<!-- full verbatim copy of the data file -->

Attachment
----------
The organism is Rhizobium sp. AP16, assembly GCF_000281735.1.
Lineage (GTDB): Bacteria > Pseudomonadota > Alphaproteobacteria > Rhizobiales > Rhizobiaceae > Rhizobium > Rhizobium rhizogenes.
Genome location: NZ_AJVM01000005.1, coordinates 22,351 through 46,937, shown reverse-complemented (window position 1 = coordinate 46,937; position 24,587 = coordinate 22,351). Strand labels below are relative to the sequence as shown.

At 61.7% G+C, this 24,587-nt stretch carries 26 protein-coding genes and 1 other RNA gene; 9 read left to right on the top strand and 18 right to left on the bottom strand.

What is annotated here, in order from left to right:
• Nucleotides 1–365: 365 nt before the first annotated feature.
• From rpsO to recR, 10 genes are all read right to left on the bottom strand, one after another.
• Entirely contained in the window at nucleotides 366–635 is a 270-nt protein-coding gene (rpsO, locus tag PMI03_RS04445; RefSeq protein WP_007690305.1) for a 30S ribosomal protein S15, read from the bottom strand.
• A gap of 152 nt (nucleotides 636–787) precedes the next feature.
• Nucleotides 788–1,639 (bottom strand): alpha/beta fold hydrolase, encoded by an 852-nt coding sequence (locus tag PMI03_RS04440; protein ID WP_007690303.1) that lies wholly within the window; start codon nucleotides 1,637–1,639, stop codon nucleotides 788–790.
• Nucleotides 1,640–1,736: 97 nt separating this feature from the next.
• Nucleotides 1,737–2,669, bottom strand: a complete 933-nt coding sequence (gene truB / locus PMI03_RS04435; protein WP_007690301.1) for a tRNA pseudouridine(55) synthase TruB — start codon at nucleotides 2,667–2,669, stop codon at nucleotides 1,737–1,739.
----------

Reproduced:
The organism is Rhizobium sp. AP16, assembly GCF_000281735.1.
Lineage (GTDB): Bacteria > Pseudomonadota > Alphaproteobacteria > Rhizobiales > Rhizobiaceae > Rhizobium > Rhizobium rhizogenes.
Genome location: NZ_AJVM01000005.1, coordinates 22,351 through 46,937, shown reverse-complemented (window position 1 = coordinate 46,937; position 24,587 = coordinate 22,351). Strand labels below are relative to the sequence as shown.

At 61.7% G+C, this 24,587-nt stretch carries 26 protein-coding genes and 1 other RNA gene; 9 read left to right on the top strand and 18 right to left on the bottom strand.

What is annotated here, in order from left to right:
• Nucleotides 1–365: 365 nt before the first annotated feature.
• From rpsO to recR, 10 genes are all read right to left on the bottom strand, one after another.
• Entirely contained in the window at nucleotides 366–635 is a 270-nt protein-coding gene (rpsO, locus tag PMI03_RS04445; RefSeq protein WP_007690305.1) for a 30S ribosomal protein S15, read from the bottom strand.
• A gap of 152 nt (nucleotides 636–787) precedes the next feature.
• Nucleotides 788–1,639 (bottom strand): alpha/beta fold hydrolase, encoded by an 852-nt coding sequence (locus tag PMI03_RS04440; protein ID WP_007690303.1) that lies wholly within the window; start codon nucleotides 1,637–1,639, stop codon nucleotides 788–790.
• Nucleotides 1,640–1,736: 97 nt separating this feature from the next.
• Nucleotides 1,737–2,669, bottom strand: a complete 933-nt coding sequence (gene truB / locus PMI03_RS04435; protein WP_007690301.1) for a tRNA pseudouridine(55) synthase TruB — start codon at nucleotides 2,667–2,669, stop codon at nucleotides 1,737–1,739.